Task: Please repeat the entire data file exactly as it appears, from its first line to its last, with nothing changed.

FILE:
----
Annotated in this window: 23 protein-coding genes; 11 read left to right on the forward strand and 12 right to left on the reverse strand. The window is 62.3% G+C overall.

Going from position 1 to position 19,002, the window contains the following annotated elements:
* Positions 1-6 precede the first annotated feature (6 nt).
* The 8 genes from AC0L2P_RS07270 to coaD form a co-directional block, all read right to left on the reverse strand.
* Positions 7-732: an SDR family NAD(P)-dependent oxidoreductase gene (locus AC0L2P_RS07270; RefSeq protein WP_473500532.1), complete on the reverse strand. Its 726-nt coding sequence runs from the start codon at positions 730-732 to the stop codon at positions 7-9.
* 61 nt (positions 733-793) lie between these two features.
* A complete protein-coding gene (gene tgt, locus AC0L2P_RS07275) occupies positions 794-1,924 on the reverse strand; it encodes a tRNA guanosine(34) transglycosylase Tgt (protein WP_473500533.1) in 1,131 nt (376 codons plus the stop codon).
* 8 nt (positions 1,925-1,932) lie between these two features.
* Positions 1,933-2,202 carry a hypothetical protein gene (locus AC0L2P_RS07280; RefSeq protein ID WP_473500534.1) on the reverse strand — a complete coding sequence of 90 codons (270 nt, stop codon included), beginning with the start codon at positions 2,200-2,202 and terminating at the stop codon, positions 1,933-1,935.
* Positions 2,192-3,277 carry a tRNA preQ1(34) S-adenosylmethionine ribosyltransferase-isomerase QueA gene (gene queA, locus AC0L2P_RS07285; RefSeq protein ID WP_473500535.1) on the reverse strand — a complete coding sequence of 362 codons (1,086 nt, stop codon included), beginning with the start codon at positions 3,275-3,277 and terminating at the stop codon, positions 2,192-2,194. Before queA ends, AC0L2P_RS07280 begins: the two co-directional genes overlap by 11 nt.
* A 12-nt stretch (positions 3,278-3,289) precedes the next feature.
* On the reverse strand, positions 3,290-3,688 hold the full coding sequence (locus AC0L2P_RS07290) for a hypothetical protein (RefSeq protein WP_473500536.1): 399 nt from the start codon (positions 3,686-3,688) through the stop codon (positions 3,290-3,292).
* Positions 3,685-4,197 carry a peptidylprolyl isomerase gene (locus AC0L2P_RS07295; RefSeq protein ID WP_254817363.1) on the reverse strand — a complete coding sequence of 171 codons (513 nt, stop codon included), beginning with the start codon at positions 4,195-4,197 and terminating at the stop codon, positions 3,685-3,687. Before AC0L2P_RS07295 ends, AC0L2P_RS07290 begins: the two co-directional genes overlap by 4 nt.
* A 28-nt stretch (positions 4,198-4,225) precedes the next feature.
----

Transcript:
Annotated in this window: 23 protein-coding genes; 11 read left to right on the forward strand and 12 right to left on the reverse strand. The window is 62.3% G+C overall.

Going from position 1 to position 19,002, the window contains the following annotated elements:
* Positions 1-6 precede the first annotated feature (6 nt).
* The 8 genes from AC0L2P_RS07270 to coaD form a co-directional block, all read right to left on the reverse strand.
* Positions 7-732: an SDR family NAD(P)-dependent oxidoreductase gene (locus AC0L2P_RS07270; RefSeq protein WP_473500532.1), complete on the reverse strand. Its 726-nt coding sequence runs from the start codon at positions 730-732 to the stop codon at positions 7-9.
* 61 nt (positions 733-793) lie between these two features.
* A complete protein-coding gene (gene tgt, locus AC0L2P_RS07275) occupies positions 794-1,924 on the reverse strand; it encodes a tRNA guanosine(34) transglycosylase Tgt (protein WP_473500533.1) in 1,131 nt (376 codons plus the stop codon).
* 8 nt (positions 1,925-1,932) lie between these two features.
* Positions 1,933-2,202 carry a hypothetical protein gene (locus AC0L2P_RS07280; RefSeq protein ID WP_473500534.1) on the reverse strand — a complete coding sequence of 90 codons (270 nt, stop codon included), beginning with the start codon at positions 2,200-2,202 and terminating at the stop codon, positions 1,933-1,935.
* Positions 2,192-3,277 carry a tRNA preQ1(34) S-adenosylmethionine ribosyltransferase-isomerase QueA gene (gene queA, locus AC0L2P_RS07285; RefSeq protein ID WP_473500535.1) on the reverse strand — a complete coding sequence of 362 codons (1,086 nt, stop codon included), beginning with the start codon at positions 3,275-3,277 and terminating at the stop codon, positions 2,192-2,194. Before queA ends, AC0L2P_RS07280 begins: the two co-directional genes overlap by 11 nt.
* A 12-nt stretch (positions 3,278-3,289) precedes the next feature.
* On the reverse strand, positions 3,290-3,688 hold the full coding sequence (locus AC0L2P_RS07290) for a hypothetical protein (RefSeq protein WP_473500536.1): 399 nt from the start codon (positions 3,686-3,688) through the stop codon (positions 3,290-3,292).
* Positions 3,685-4,197 carry a peptidylprolyl isomerase gene (locus AC0L2P_RS07295; RefSeq protein ID WP_254817363.1) on the reverse strand — a complete coding sequence of 171 codons (513 nt, stop codon included), beginning with the start codon at positions 4,195-4,197 and terminating at the stop codon, positions 3,685-3,687. Before AC0L2P_RS07295 ends, AC0L2P_RS07290 begins: the two co-directional genes overlap by 4 nt.
* A 28-nt stretch (positions 4,198-4,225) precedes the next feature.